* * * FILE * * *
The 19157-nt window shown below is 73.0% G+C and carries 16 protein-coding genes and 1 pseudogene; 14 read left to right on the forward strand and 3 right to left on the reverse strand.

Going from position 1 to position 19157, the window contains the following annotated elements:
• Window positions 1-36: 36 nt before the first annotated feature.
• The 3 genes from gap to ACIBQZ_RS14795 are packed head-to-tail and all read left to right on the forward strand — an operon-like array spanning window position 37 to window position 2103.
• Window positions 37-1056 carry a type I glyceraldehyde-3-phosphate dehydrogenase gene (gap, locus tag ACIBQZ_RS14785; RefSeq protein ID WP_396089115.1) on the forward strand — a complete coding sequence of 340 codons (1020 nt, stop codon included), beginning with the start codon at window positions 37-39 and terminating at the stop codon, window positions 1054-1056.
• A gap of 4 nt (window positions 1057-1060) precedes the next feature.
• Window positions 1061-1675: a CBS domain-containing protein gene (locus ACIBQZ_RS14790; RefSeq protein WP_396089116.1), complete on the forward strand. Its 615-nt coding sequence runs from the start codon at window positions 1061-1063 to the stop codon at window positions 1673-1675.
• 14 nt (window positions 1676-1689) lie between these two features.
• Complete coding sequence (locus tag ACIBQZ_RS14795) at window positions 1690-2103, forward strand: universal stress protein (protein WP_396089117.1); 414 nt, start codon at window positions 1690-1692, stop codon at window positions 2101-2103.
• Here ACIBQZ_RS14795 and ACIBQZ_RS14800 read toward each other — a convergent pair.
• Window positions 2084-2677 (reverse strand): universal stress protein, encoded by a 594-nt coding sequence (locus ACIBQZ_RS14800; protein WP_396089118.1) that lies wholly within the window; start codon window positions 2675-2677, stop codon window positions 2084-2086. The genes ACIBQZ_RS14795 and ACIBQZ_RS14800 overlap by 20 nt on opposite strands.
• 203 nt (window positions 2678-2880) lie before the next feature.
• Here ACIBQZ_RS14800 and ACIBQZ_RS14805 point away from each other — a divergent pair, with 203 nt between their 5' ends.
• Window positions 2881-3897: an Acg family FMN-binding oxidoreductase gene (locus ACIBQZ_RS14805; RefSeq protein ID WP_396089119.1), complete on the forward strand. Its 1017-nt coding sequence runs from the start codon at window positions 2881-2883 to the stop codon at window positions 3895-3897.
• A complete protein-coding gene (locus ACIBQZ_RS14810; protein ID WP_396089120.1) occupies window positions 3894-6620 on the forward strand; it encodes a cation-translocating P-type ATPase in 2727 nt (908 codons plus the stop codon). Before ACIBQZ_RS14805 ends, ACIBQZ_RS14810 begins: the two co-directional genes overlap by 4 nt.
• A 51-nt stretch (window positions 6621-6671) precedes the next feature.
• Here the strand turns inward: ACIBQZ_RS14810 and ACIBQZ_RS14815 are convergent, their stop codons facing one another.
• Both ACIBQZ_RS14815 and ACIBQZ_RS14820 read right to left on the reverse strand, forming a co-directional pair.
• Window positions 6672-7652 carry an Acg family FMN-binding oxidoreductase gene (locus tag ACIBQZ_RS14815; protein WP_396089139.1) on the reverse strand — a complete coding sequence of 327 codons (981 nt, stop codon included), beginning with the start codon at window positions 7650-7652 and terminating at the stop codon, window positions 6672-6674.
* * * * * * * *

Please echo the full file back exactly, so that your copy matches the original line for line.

The 19157-nt window shown below is 73.0% G+C and carries 16 protein-coding genes and 1 pseudogene; 14 read left to right on the forward strand and 3 right to left on the reverse strand.

Going from position 1 to position 19157, the window contains the following annotated elements:
• Window positions 1-36: 36 nt before the first annotated feature.
• The 3 genes from gap to ACIBQZ_RS14795 are packed head-to-tail and all read left to right on the forward strand — an operon-like array spanning window position 37 to window position 2103.
• Window positions 37-1056 carry a type I glyceraldehyde-3-phosphate dehydrogenase gene (gap, locus tag ACIBQZ_RS14785; RefSeq protein ID WP_396089115.1) on the forward strand — a complete coding sequence of 340 codons (1020 nt, stop codon included), beginning with the start codon at window positions 37-39 and terminating at the stop codon, window positions 1054-1056.
• A gap of 4 nt (window positions 1057-1060) precedes the next feature.
• Window positions 1061-1675: a CBS domain-containing protein gene (locus ACIBQZ_RS14790; RefSeq protein WP_396089116.1), complete on the forward strand. Its 615-nt coding sequence runs from the start codon at window positions 1061-1063 to the stop codon at window positions 1673-1675.
• 14 nt (window positions 1676-1689) lie between these two features.
• Complete coding sequence (locus tag ACIBQZ_RS14795) at window positions 1690-2103, forward strand: universal stress protein (protein WP_396089117.1); 414 nt, start codon at window positions 1690-1692, stop codon at window positions 2101-2103.
• Here ACIBQZ_RS14795 and ACIBQZ_RS14800 read toward each other — a convergent pair.
• Window positions 2084-2677 (reverse strand): universal stress protein, encoded by a 594-nt coding sequence (locus ACIBQZ_RS14800; protein WP_396089118.1) that lies wholly within the window; start codon window positions 2675-2677, stop codon window positions 2084-2086. The genes ACIBQZ_RS14795 and ACIBQZ_RS14800 overlap by 20 nt on opposite strands.
• 203 nt (window positions 2678-2880) lie before the next feature.
• Here ACIBQZ_RS14800 and ACIBQZ_RS14805 point away from each other — a divergent pair, with 203 nt between their 5' ends.
• Window positions 2881-3897: an Acg family FMN-binding oxidoreductase gene (locus ACIBQZ_RS14805; RefSeq protein ID WP_396089119.1), complete on the forward strand. Its 1017-nt coding sequence runs from the start codon at window positions 2881-2883 to the stop codon at window positions 3895-3897.
• A complete protein-coding gene (locus ACIBQZ_RS14810; protein ID WP_396089120.1) occupies window positions 3894-6620 on the forward strand; it encodes a cation-translocating P-type ATPase in 2727 nt (908 codons plus the stop codon). Before ACIBQZ_RS14805 ends, ACIBQZ_RS14810 begins: the two co-directional genes overlap by 4 nt.
• A 51-nt stretch (window positions 6621-6671) precedes the next feature.
• Here the strand turns inward: ACIBQZ_RS14810 and ACIBQZ_RS14815 are convergent, their stop codons facing one another.
• Both ACIBQZ_RS14815 and ACIBQZ_RS14820 read right to left on the reverse strand, forming a co-directional pair.
• Window positions 6672-7652 carry an Acg family FMN-binding oxidoreductase gene (locus tag ACIBQZ_RS14815; protein WP_396089139.1) on the reverse strand — a complete coding sequence of 327 codons (981 nt, stop codon included), beginning with the start codon at window positions 7650-7652 and terminating at the stop codon, window positions 6672-6674.